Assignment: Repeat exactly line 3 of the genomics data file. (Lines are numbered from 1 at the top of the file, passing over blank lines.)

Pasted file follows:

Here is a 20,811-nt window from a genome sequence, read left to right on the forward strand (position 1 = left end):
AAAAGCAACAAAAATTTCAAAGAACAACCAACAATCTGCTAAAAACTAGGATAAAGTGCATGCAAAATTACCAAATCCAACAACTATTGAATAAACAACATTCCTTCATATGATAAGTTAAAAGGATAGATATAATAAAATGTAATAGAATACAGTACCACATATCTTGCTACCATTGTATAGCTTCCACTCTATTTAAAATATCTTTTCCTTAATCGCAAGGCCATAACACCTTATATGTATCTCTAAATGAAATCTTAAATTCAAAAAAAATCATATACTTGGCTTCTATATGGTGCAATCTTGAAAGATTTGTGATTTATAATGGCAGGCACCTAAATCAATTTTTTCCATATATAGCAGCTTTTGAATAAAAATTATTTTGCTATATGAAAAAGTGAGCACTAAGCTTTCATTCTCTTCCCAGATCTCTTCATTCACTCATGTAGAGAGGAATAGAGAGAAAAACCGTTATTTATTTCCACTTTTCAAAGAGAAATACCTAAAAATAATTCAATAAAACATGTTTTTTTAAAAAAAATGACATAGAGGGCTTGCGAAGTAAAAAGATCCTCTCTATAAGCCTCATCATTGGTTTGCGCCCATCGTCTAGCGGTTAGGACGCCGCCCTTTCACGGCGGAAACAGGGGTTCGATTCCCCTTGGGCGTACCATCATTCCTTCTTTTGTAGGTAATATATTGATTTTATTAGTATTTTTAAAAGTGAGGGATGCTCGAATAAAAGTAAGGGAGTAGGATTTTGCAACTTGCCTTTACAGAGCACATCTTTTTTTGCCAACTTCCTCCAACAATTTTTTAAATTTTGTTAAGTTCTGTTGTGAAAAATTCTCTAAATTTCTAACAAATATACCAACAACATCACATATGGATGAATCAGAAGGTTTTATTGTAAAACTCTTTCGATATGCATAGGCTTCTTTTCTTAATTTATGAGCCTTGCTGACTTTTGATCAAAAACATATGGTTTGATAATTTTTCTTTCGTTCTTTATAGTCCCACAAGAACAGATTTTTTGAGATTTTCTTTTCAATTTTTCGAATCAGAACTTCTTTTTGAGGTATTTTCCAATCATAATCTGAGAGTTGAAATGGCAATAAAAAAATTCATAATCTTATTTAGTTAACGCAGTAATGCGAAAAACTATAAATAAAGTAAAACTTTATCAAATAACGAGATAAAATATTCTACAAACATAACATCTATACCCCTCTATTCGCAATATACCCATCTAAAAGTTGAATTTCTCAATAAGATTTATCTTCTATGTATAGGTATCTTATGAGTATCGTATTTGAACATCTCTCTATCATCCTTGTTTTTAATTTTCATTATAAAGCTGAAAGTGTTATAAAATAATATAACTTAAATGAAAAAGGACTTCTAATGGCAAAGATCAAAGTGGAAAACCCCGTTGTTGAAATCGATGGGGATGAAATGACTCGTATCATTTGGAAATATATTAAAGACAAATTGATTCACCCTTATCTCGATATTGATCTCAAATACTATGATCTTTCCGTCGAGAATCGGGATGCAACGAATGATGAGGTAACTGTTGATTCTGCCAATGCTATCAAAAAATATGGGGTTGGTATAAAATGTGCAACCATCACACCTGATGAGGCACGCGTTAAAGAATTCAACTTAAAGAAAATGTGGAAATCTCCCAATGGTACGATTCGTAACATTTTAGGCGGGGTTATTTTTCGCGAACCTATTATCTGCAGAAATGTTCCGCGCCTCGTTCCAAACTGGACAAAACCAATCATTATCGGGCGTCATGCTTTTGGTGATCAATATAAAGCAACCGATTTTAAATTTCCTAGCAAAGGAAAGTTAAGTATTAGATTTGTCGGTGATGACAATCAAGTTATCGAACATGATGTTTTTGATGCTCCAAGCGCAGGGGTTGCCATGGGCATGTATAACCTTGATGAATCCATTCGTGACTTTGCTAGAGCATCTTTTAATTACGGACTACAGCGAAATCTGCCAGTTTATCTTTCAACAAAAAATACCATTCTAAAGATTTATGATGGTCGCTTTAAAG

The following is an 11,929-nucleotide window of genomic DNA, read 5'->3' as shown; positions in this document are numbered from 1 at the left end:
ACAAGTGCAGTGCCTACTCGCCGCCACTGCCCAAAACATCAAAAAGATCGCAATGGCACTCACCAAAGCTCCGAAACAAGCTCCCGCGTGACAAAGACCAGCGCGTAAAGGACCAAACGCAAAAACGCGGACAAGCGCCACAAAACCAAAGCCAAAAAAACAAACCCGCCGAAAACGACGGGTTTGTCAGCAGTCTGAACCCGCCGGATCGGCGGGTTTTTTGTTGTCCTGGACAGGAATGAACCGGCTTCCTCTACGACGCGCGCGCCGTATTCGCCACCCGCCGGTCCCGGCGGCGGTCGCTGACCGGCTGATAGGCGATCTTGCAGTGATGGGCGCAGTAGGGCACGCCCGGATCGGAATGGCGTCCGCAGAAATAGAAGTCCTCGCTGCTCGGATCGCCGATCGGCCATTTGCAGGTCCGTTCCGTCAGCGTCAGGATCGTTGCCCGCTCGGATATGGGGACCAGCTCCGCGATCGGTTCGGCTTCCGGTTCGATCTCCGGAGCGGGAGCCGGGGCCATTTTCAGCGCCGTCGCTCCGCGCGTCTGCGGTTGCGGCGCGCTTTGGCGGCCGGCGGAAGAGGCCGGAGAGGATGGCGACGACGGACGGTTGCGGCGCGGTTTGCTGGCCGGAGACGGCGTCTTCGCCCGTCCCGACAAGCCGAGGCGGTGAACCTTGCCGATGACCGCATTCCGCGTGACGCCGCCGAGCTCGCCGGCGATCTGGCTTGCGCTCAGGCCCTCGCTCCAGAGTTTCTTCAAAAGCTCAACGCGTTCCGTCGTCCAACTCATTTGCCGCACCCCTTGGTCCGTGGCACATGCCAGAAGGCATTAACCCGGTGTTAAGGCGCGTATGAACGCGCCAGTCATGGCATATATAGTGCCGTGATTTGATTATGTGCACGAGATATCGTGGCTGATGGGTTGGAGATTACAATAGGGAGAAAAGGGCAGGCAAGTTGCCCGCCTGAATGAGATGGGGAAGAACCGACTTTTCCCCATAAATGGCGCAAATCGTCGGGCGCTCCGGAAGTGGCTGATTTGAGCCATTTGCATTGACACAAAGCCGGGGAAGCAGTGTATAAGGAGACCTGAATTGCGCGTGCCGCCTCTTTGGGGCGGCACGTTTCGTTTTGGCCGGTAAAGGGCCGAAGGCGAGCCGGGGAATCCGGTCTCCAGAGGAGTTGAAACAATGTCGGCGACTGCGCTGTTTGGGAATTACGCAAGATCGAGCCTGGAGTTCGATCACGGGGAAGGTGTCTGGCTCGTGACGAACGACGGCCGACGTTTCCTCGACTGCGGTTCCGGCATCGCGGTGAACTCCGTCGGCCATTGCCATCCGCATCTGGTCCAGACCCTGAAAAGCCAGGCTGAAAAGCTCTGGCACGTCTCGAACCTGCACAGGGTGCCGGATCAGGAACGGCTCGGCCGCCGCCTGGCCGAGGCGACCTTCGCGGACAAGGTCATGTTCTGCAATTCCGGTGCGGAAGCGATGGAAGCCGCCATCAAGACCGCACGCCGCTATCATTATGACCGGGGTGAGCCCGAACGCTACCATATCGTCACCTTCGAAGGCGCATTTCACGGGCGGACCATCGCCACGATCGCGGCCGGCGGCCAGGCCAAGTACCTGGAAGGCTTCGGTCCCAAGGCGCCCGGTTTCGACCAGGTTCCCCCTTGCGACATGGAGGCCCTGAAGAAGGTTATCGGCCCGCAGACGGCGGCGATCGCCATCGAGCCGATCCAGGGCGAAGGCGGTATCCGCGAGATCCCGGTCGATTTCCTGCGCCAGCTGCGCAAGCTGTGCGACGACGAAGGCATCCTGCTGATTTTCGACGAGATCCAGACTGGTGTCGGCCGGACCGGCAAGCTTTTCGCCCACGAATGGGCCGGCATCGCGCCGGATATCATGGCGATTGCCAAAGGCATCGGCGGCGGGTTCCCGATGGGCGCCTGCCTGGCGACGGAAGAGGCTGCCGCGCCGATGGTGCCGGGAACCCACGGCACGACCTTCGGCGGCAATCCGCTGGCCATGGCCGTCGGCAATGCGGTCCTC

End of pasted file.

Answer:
The following is an 11,929-nucleotide window of genomic DNA, read 5'->3' as shown; positions in this document are numbered from 1 at the left end: